The 1985-1986 season is nearing it’s end, and Malcolm Shotton of Oxford United is the cover star of Shoot, with the club having won their first major piece of silverware, the League Cup, after a 3-0 win over QPR.
Mark Hughes talks about his transfer from Manchester United to Barcelona, admitting that he should have done what Kevin Keegan did when leaving Liverpool, announce his plans to leave at the start of the season, as the protracted move turned out to be a distraction.
Hughes signed an 8 year contract with Barcelona, and he says this will be his only club on the continent. As it turned out, he did emulate Kevin Keegan, by playing in Germany, joining Bayern Munich on loan, before returning to Old Trafford in 1988. He never played for a club on the continent in the final 14 years of his career.
In adverts, there’s an advert for the following week’s edition, which has a free World Cup stickerbook, as well as previews of the FA and Scottish Cup Finals.
Bryan Robson uses his column to sing the praises of Paul McGrath, stating that he wishes he was English as he’d walk into their defence. He comments on his top 11 players of the season.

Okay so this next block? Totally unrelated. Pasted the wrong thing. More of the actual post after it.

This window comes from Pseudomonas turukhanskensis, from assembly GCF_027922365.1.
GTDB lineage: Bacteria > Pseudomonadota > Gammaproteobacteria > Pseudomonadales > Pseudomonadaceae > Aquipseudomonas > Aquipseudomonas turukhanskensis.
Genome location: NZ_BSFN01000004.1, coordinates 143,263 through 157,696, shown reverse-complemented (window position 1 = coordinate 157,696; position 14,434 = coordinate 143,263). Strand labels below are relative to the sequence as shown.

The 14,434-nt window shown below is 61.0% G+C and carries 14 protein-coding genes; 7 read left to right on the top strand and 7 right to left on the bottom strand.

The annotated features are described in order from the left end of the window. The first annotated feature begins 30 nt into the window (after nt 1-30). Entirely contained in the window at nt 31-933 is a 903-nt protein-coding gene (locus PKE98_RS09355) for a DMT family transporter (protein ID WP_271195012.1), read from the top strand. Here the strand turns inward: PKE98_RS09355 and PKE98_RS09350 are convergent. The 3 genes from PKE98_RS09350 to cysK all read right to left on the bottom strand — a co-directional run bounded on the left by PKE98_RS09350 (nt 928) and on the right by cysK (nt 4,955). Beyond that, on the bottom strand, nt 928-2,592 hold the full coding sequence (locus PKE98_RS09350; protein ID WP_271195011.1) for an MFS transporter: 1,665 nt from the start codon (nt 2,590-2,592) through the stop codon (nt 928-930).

Shoot previews the three European Finals, singing the praises of Terry Venables, who Shoot believes is set to become Barcelona’s first European Cup winning manager, totally dismissing the chances of their opponents Steaua Bucharest.
Shoot does a double page photo collage of the recent League Cup Final, where Oxford beat QPR 3-0.
Peter Reid writes in his column that Everton have the grit to win the title.
Reid is also complimentary of West Ham, whose young defender George Parris gets profiled, described as “A new Billy Bonds”
Andy Goram, a recent debutant for Scotland, despite being born in England, tells Shoot he wants to join a club in Scotland.
Football in Sheffield gets a double page spread, as both clubs yo-yo between divisions, with Shoot pointing out that there hasn’t been a top flight Derby between United and Wednesday in 18 years.
Bruce Rioch gets interviewed after just being appointed manager of Middlesbrough, talking about what he has learnt from managers in his career, especially Tommy Docherty.
Iraq get a preview ahead of Mexico 86, with their style of play moulded by the influx of British managers in the Middle East in the late 70s, and the current Brazilian manager they have, Edu (not the ex Arsenal player), who is Zico’s brother.
Davie Cooper is interviewed, stating that the appointment of Graeme Souness as manager was a “Bombshell”, but is a top class appointment.
Dual nationality Vince Mennie of Dundee is interviewed, stating that he wants a call-up to the Scotland team, and turned down an Under 21 call-up for West Germany in order to achieve his dream.
Ron Saunders has responded to West Brom’s relegation by having a clear-out of his squad.
Staying in the West Midlands, Birmingham City manager John Bond has appealed to local businesses for help to secure funding to bring Trevor Francis back to St Andrews.
The magazine ends with a double page profile of Sandy Jardine, aiming to win the Scottish League and Scottish Cup with Hearts, 14 years after winning the 1972 European Cup Winners Cup with Rangers.